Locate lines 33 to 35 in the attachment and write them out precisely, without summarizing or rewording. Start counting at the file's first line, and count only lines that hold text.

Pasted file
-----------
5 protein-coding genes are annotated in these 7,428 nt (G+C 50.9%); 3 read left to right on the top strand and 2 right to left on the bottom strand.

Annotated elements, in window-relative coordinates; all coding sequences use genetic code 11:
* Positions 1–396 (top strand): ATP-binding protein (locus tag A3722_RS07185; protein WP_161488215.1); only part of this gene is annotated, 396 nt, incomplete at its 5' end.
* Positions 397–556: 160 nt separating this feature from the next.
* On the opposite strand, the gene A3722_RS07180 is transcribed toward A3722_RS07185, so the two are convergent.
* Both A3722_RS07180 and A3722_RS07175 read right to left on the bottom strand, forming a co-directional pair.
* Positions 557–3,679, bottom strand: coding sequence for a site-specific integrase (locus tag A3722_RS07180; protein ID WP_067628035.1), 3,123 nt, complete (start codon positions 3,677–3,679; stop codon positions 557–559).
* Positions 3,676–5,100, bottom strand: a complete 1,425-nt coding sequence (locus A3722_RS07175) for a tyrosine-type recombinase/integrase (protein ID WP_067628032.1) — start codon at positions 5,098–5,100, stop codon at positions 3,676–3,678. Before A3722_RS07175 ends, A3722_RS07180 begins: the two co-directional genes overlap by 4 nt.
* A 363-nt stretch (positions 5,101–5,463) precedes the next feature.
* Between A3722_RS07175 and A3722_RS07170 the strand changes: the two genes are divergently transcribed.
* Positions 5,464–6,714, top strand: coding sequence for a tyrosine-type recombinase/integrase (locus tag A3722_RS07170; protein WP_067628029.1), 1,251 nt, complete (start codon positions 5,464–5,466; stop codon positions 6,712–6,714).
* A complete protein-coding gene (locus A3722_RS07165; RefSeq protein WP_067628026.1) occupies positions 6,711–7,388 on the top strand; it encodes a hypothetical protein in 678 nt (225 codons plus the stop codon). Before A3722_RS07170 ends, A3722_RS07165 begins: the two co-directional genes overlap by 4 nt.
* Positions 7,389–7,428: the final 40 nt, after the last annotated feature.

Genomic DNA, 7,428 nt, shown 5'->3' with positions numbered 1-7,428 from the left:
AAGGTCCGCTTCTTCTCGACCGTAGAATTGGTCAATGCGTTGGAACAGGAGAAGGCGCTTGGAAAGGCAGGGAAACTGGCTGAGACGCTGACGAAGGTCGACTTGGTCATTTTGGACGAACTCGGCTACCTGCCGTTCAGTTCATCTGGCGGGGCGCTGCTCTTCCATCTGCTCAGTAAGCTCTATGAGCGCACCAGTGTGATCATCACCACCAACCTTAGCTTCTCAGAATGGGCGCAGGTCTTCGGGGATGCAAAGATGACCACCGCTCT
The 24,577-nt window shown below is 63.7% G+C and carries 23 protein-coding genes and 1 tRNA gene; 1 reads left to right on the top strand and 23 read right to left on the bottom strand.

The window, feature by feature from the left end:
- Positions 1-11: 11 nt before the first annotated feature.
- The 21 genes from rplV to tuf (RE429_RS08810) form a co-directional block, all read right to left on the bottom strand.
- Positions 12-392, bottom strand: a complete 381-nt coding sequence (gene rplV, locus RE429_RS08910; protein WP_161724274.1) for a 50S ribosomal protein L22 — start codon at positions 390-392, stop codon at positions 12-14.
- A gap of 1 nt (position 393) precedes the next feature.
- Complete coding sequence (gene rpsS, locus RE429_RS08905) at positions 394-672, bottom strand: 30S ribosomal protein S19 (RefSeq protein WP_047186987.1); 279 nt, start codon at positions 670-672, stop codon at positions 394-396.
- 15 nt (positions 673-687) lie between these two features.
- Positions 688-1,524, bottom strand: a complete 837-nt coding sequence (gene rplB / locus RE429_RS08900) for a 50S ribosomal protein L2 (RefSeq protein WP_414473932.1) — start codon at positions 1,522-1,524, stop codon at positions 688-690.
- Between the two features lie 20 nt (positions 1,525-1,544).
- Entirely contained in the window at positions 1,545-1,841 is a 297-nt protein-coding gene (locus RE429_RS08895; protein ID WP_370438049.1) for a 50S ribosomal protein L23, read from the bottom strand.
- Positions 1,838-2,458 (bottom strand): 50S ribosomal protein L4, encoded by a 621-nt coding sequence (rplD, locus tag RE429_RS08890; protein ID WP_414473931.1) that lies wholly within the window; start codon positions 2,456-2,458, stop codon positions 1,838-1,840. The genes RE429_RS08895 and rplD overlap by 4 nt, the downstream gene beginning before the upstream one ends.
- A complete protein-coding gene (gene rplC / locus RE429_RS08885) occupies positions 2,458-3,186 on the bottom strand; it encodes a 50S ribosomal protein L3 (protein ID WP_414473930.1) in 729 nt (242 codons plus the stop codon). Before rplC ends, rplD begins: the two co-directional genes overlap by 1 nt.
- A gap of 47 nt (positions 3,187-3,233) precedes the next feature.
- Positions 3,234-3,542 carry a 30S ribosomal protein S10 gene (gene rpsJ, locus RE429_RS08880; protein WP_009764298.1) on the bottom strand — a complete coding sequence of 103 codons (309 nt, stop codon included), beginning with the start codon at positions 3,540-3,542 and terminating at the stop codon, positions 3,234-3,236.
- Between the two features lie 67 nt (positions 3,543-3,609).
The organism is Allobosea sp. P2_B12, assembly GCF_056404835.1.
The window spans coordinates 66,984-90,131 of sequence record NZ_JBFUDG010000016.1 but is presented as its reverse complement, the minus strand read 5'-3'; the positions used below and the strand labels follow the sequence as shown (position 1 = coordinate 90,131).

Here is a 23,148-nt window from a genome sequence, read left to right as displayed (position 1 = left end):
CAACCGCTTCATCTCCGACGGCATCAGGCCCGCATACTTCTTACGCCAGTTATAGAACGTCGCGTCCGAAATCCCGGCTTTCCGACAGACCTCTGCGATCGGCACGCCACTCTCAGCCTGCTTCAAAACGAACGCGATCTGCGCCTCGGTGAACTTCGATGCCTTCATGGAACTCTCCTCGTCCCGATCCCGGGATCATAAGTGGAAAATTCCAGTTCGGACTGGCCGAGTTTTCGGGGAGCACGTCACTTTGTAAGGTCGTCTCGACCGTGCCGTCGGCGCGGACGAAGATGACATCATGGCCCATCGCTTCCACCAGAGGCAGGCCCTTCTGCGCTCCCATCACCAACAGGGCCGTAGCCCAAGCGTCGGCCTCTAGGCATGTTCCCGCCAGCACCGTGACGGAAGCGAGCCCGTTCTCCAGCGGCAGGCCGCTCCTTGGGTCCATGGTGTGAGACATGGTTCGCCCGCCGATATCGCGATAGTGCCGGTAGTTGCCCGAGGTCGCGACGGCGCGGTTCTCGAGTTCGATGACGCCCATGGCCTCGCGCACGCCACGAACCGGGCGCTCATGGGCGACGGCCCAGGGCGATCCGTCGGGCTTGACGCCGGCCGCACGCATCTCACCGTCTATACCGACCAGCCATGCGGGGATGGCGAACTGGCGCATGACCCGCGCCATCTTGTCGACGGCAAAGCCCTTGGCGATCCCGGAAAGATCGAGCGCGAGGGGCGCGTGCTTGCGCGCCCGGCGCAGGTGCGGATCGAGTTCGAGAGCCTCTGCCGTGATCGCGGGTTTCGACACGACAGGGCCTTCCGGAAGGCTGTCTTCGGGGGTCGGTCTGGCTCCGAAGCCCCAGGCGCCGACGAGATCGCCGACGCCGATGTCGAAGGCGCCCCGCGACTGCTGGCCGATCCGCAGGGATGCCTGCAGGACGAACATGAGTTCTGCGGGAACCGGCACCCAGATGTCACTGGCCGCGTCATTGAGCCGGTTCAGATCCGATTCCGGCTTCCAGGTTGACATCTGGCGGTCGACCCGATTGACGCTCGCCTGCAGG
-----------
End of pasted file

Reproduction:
The window spans coordinates 66,984-90,131 of sequence record NZ_JBFUDG010000016.1 but is presented as its reverse complement, the minus strand read 5'-3'; the positions used below and the strand labels follow the sequence as shown (position 1 = coordinate 90,131).

Here is a 23,148-nt window from a genome sequence, read left to right as displayed (position 1 = left end):
CAACCGCTTCATCTCCGACGGCATCAGGCCCGCATACTTCTTACGCCAGTTATAGAACGTCGCGTCCGAAATCCCGGCTTTCCGACAGACCTCTGCGATCGGCACGCCACTCTCAGCCTGCTTCAAAACGAACGCGATCTGCGCCTCGGTGAACTTCGATGCCTTCATGGAACTCTCCTCGTCCCGATCCCGGGATCATAAGTGGAAAATTCCAGTTCGGACTGGCCGAGTTTTCGGGGAGCACGTCACTTTGTAAGGTCGTCTCGACCGTGCCGTCGGCGCGGACGAAGATGACATCATGGCCCATCGCTTCCACCAGAGGCAGGCCCTTCTGCGCTCCCATCACCAACAGGGCCGTAGCCCAAGCGTCGGCCTCTAGGCATGTTCCCGCCAGCACCGTGACGGAAGCGAGCCCGTTCTCCAGCGGCAGGCCGCTCCTTGGGTCCATGGTGTGAGACATGGTTCGCCCGCCGATATCGCGATAGTGCCGGTAGTTGCCCGAGGTCGCGACGGCGCGGTTCTCGAGTTCGATGACGCCCATGGCCTCGCGCACGCCACGAACCGGGCGCTCATGGGCGACGGCCCAGGGCGATCCGTCGGGCTTGACGCCGGCCGCACGCATCTCACCGTCTATACCGACCAGCCATGCGGGGATGGCGAACTGGCGCATGACCCGCGCCATCTTGTCGACGGCAAAGCCCTTGGCGATCCCGGAAAGATCGAGCGCGAGGGGCGCGTGCTTGCGCGCCCGGCGCAGGTGCGGATCGAGTTCGAGAGCCTCTGCCGTGATCGCGGGTTTCGACACGACAGGGCCTTCCGGAAGGCTGTCTTCGGGGGTCGGTCTGGCTCCGAAGCCCCAGGCGCCGACGAGATCGCCGACGCCGATGTCGAAGGCGCCCCGCGACTGCTGGCCGATCCGCAGGGATGCCTGCAGGACGAACATGAGTTCTGCGGGAACCGGCACCCAGATGTCACTGGCCGCGTCATTGAGCCGGTTCAGATCCGATTCCGGCTTCCAGGTTGACATCTGGCGGTCGACCCGATTGACGCTCGCCTGCAGG